Xero's half year report - firing on all cylinders

Profile picture for user gonzodaddy By Den Howlett November 26, 2013
Summary:
Xero has understood the value of building a platform for growth and not just another software. This is helping it bring new functionality while instilling confidence to expand aggressively.

Xero SF office view
Xero San Francisco Office view

Xero has just released a detailed half year report that indicates it is firing on all cylinders. Co-incidentally, I visited the company's San Francisco offices, meeting up with both Gary Turner, UK MD and Jamie Sutherland, US CEO.

Having raised a further NZ$180 million (USD 147 million) in October, Xero believes it is poised to grow the business substantially in all markets but the US market in particular. It has hired 100 people for that geography and fitted out downtown San Francisco offices capable of holding around 200. It is clear Xero is throwing a LOT of money at the US operation but then it has to in order to both attract the talent it wants while fueling the revenue engine in a market that totals some 36 million SMEs.

On to the numbers. It is a sure sign of a confident company that it talks in considerable detail about what it has achieved and where it is going. Here are some examples:

country growth xero

 

and...

xero ACMR growth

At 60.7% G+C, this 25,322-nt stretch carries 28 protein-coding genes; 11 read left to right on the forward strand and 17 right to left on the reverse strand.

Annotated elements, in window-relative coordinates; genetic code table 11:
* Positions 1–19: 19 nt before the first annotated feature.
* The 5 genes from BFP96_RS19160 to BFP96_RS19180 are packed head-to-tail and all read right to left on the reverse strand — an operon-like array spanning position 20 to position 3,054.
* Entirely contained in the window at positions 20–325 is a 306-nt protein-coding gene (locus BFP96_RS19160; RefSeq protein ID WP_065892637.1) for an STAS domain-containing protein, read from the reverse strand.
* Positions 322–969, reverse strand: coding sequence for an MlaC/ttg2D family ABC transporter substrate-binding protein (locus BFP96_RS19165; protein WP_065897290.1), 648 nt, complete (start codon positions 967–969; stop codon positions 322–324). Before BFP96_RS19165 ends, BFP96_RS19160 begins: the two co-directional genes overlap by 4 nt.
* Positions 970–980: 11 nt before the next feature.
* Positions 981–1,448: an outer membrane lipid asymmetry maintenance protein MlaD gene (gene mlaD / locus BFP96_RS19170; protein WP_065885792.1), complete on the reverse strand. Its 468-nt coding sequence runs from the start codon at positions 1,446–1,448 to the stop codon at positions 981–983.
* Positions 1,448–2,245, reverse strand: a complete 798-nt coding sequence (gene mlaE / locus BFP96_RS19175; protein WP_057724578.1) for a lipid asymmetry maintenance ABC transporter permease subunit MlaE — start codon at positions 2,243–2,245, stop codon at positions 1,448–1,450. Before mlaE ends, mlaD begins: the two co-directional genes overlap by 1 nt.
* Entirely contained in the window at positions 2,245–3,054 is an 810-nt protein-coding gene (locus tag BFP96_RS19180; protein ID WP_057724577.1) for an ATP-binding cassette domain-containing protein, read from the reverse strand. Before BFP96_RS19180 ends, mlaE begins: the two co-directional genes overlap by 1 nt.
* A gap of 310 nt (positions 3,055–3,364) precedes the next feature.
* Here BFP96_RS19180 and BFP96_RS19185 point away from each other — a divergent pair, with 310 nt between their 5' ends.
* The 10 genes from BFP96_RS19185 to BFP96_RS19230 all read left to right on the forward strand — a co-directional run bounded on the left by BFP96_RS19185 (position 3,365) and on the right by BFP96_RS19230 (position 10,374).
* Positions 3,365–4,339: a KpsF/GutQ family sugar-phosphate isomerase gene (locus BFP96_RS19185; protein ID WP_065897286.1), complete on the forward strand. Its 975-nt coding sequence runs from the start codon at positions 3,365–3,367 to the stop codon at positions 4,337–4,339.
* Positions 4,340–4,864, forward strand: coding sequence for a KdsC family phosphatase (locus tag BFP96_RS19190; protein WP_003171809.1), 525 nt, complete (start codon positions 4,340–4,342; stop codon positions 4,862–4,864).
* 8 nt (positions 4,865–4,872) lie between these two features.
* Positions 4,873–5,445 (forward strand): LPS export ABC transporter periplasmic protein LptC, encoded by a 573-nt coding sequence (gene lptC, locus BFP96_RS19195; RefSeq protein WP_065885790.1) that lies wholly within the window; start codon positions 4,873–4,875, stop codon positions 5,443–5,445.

All figures are expressed in NZ$.

The acceleration in investment is clearly impacting the bottom line with a reported loss of NZ$17.1 million. However, with a war chest of NZ$230 million, Xero can go a long way before it runs out of cash. In talking to the company, two things emerged:

Investment barriers

They believe the entry cost for a global player in the SME SaaS/cloud accounting market is around NZ$200 million. This is a very high barrier to entry for any vendor that also impacts the incumbents that simply cannot afford to devote those resources without cannibalizing their own models. That's do-able if it can be explained in a coherent manner to the financial community. So far, we have not seen that although Intuit is having (yet another) foray into this domain with its beefed up QuickBooks Online offering.

Even if the Sage's and Intuits could muster the funding, they face three significant problems:

  1. Institutional DNA prevents them from placing this kind of bet
  2. Xero has aggressively built out a channel of partners who are doing things differently. They represent the future face of professional accountancy and do not look like the firms of old. It is hard to see how an incumbent could offer a proposition that will prove attractive to these new professionals.
  3. Xero has grasped the necessity of building its offering upon a platform for growth and expansion. None of the other players in the market has understood this. It is very difficult to build a platform that serves both end user organizations and professionals while holding the promise of limitless expansion, either through add-ons or new functionality.

The platform advantage

xero plarform

An example is the recent Files extension. This allows users to attach a document to an accounting record. Turner reckoned that when this was presented to a group of professional accountants in the UK, the audience gasped.

The potential is huge. Having the ability to attach a receipt (as example) to an expense record, or an order (to a sales invoice) opens up the potential to provide documented proofs for tax purposes. This in turn means Xero based accounts could be considered more reliable than those that have to rely upon paper based documents.